be taken into a service which he has been long

endeavoring in the most malicious and secret man“Carriages of all sorts, house furniture, men's ner to injure! The man who is found guilty of and women's hats, men's and women's apparel, acting as a spy, can have but one judgment by all ready made household furniture, men's and wo the laws of war, which is to suffer death; and the men's shoes, sole leather, gold, silver, and thread sentence of a man to be whipped when found guilty lace, gold and silver buttons, wrought plate, of this crime, is as absurd as for the coramon law diamond, stone, and paste ware, clocks, silver.

courts to order a man to be set in the stocks for smith's and jeweller's were, broad cloths that cost wilful murder. The same absurdity appearing in above ten shillings sterling per yard, mulls, furs, the judgment against 1. C. for the same reasons, and tippets, starch, women's and children's toys (the gen.) disapproves them both, dissolves the silk and cotton velvets, gauze, linseed oil, malt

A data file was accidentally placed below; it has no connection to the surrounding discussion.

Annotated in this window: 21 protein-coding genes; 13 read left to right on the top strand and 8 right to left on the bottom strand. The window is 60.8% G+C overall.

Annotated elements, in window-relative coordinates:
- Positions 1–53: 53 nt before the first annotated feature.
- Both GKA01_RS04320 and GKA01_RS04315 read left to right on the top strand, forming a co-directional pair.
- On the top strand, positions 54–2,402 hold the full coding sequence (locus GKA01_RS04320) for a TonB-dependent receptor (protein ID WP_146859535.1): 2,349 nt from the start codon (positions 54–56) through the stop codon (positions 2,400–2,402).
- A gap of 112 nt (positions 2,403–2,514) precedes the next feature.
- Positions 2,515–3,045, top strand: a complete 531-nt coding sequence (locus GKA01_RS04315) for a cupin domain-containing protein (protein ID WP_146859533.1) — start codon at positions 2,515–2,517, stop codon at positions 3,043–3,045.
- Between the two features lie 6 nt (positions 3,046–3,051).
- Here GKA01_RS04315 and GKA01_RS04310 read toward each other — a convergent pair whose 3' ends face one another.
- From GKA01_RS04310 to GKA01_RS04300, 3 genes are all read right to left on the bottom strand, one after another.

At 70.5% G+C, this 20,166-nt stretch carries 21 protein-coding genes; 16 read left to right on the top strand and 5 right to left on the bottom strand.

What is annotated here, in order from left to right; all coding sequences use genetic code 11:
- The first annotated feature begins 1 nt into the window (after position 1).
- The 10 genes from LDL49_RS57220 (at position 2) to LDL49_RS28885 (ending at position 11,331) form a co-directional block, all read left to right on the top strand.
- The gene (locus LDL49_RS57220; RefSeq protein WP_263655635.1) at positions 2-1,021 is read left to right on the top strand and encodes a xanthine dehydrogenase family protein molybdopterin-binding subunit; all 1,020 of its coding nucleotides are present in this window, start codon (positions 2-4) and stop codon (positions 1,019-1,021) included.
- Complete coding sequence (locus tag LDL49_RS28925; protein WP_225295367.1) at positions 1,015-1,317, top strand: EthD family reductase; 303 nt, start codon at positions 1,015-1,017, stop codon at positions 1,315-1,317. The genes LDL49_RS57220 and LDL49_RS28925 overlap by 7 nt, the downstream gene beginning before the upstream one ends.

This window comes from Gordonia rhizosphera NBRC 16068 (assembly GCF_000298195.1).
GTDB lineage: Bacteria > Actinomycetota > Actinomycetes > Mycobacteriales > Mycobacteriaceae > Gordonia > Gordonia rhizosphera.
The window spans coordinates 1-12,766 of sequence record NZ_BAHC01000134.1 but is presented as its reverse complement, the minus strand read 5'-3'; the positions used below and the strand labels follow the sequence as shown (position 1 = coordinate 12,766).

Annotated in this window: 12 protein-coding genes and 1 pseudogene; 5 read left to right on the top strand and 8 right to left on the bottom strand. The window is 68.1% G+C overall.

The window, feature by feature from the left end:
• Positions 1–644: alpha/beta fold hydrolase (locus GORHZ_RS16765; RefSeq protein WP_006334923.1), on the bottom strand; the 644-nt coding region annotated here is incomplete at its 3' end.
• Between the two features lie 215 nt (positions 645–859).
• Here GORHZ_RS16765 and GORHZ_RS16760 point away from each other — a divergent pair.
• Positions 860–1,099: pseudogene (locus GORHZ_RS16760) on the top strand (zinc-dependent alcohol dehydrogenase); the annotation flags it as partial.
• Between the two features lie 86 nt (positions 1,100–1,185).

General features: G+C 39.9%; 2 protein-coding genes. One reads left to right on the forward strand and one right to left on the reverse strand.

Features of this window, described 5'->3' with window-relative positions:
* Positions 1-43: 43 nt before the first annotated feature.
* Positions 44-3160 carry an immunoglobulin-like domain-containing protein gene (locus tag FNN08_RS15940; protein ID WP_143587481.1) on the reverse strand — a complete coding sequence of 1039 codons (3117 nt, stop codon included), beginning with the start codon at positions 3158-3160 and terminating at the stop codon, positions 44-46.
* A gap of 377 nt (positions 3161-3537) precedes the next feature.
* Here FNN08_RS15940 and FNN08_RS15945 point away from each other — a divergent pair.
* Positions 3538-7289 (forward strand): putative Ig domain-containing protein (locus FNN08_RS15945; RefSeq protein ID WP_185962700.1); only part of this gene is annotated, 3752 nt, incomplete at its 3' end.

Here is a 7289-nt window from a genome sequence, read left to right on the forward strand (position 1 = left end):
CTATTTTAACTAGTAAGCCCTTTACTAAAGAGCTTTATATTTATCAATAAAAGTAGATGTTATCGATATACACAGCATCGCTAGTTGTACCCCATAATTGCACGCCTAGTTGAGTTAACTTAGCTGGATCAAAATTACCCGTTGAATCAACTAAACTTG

court, and orders another court to sit for the trial of liquors, and cheese.

those persons, tomorrow morning, at 9 o'clock:

The adjutant general to lodge a crime against A. "And that a subscription be recommended to the

for acting as a spy, and for enticing men to enlist several inhabitants and house holders of the town,

into the enemy's service, and against C. for acting whereby they may mutually agree and engage, that

as a spy." they will encourage the use and consumption of Articles manufactured in the British American colo. At the subsequent court, A. was found guilty as nies, and more especially in this colony, and that before, and sentenced to be hung, which sentence they will not, after the 31st day of March next, the general approved and executed.